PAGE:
Known by some as the Convict Road, Shoemaker Canyon Road really should be called the "Road to Nowhere." The dead-end road was the first phase of a projected 23-year effort to build a 2-lane highway up the formidably steep East Fork San Gabriel River canyon to as far as Angeles Crest Highway. (In the bottom of the river canyon below Shoemaker Canyon Road, there stands a marooned structure, dating from an earlier and unrelated failed road project, dubbed the "Bridge to Nowhere.")
During 1954-69, the Los Angeles County road department, utilizing prison labor, managed to carve out and grade 4.5 miles of new roadway on almost impossibly steep slopes. What was the rationale for this road project? So that people from the L.A. basin could quickly escape the effects of a feared nuclear attack! Why was the project abandoned in 1969? Because of budget cuts, opposition by conservationists, and a muting of Cold War paranoia. The creation of the Sheep Mountain Wilderness area in 1984 finally put to rest, once and for all, a project that would have irreparably scarred Southern California's deepest canyon: the Narrows of the East Fork.
Today you can drive the first 1.8 miles of Shoemaker Canyon Road on pavement, then walk or mountain-bike the remaining graded-dirt section, going steadily uphill, to reach a pair of tunnels. Don't do this in the hot midday sun, as there is virtually no shade except for the tunnel passages.
From Highway 39 north of Azusa, drive east on East Fork Road 3.3 miles to where you bear left on the paved Shoemaker Canyon Road. Continue 1.8 miles to a sturdy gate and parking area. Travel ahead by motorized vehicles is prohibited. Parking here requires a National Forest Adventure Pass.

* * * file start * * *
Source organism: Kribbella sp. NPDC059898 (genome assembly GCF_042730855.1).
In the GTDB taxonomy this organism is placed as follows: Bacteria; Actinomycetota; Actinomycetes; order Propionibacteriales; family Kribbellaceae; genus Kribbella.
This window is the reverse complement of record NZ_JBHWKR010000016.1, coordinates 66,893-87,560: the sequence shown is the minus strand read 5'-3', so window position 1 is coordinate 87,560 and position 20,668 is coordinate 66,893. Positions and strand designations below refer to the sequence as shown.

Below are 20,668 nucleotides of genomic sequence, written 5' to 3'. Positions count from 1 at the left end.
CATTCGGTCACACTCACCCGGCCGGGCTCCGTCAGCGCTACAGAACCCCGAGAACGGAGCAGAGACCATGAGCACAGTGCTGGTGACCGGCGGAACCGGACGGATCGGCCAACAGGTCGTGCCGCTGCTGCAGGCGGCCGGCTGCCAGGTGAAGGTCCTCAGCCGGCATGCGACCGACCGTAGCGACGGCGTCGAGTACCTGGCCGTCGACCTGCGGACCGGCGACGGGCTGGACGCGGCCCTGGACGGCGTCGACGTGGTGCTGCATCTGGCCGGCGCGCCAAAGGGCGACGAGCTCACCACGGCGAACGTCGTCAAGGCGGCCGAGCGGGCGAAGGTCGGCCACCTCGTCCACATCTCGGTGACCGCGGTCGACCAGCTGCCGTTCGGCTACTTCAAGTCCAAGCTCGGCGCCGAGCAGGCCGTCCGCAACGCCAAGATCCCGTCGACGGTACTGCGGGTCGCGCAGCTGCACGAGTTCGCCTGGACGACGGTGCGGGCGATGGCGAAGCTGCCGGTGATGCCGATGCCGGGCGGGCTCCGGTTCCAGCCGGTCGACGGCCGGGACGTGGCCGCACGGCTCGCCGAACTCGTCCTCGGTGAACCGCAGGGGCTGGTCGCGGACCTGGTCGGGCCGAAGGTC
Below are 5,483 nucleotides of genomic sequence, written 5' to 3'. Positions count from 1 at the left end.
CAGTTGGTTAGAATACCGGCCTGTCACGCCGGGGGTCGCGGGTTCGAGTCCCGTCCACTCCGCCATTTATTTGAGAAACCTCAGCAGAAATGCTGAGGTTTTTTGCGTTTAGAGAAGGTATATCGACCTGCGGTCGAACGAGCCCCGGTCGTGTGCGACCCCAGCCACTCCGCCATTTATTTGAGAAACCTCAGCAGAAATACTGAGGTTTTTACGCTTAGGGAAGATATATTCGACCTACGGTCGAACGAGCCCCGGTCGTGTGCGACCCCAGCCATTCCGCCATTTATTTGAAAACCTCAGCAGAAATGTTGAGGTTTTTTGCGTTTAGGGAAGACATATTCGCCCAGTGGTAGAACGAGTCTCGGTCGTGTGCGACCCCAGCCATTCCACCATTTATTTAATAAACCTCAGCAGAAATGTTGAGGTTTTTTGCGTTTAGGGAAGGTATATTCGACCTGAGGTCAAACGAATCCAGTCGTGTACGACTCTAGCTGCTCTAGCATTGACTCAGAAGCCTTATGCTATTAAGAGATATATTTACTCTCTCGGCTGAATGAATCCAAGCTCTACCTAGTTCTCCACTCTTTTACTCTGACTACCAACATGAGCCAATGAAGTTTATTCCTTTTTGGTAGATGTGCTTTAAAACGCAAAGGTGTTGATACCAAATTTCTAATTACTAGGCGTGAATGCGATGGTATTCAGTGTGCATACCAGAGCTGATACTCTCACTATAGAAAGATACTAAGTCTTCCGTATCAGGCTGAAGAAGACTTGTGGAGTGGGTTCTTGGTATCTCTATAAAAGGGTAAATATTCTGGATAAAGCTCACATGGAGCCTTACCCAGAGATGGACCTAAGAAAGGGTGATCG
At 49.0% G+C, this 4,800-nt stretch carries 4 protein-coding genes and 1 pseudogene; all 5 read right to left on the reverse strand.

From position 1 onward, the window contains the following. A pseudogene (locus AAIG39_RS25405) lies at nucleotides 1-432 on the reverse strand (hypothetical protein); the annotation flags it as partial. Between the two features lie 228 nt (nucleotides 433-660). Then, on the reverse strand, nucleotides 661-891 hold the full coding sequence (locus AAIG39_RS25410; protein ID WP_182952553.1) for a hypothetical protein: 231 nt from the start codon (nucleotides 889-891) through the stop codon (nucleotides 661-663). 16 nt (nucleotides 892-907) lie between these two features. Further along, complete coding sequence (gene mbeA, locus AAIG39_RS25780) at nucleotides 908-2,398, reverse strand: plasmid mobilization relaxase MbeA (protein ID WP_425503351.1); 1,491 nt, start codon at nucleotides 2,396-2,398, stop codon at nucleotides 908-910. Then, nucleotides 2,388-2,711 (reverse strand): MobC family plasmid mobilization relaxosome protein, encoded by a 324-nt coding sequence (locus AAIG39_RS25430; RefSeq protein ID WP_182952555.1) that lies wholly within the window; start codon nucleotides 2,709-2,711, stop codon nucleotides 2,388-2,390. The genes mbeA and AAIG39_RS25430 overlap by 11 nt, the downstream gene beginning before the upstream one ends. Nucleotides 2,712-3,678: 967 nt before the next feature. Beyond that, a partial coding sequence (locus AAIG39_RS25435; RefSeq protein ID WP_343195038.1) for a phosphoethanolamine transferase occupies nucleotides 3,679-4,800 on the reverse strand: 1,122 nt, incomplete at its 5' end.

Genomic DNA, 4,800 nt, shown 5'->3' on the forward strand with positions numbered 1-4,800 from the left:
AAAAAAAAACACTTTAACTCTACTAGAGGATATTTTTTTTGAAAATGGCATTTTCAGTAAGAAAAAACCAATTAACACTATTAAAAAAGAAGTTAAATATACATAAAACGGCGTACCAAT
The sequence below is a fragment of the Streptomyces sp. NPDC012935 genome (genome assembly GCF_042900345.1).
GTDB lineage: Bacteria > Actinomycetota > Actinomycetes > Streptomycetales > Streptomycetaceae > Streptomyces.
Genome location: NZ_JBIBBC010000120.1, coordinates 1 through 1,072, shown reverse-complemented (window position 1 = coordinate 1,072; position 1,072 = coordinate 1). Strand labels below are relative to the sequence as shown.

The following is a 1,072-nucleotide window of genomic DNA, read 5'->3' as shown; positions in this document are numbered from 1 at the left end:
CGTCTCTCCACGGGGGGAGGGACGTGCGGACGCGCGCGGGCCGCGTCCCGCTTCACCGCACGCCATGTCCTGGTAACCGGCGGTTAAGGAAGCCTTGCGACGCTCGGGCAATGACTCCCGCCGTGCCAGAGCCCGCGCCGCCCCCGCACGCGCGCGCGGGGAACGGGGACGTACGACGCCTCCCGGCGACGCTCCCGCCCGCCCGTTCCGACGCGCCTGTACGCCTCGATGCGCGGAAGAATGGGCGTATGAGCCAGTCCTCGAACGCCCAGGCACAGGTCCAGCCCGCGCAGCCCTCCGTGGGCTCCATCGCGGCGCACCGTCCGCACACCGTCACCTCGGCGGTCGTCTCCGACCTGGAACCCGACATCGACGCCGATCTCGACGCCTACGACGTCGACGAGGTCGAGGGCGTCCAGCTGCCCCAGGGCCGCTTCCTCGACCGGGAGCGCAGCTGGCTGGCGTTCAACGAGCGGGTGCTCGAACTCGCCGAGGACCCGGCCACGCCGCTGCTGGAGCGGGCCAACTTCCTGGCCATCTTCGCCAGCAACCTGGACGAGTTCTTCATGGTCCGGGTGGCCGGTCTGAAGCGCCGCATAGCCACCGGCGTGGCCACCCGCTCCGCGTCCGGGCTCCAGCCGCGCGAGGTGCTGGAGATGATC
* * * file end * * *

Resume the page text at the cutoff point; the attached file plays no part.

Head uphill on the dirt road that continues beyond the gate. After 1.7 miles of walking or biking, you reach the first tunnel, about 400 yards long, completed in 1961. Ahead lies a small abyss -- Shoemaker Canyon. It was never bridged; a narrower road contours around it and continues northeast to a second tunnel, about 250 yards long, dated 1964. On the far side of that tunnel, you can veer right and backtrack, circumventing the tunnel by way of an old road bed. There you'll have the best view of the "Narrows" part of the gorge, which lies beyond the Bridge to Nowhere. On the right (east) side of the Narrows, the canyon wall soars a vertical mile to the 8007-foot summit of Iron Mountain.
This article contains information about a publicly owned recreation or wilderness area. Trails and pathways are not necessarily marked. Conditions can change rapidly. Hikers should be properly equipped and have safety and navigational skills. The Reader and Jerry Schad assume no responsibility for any adverse experience.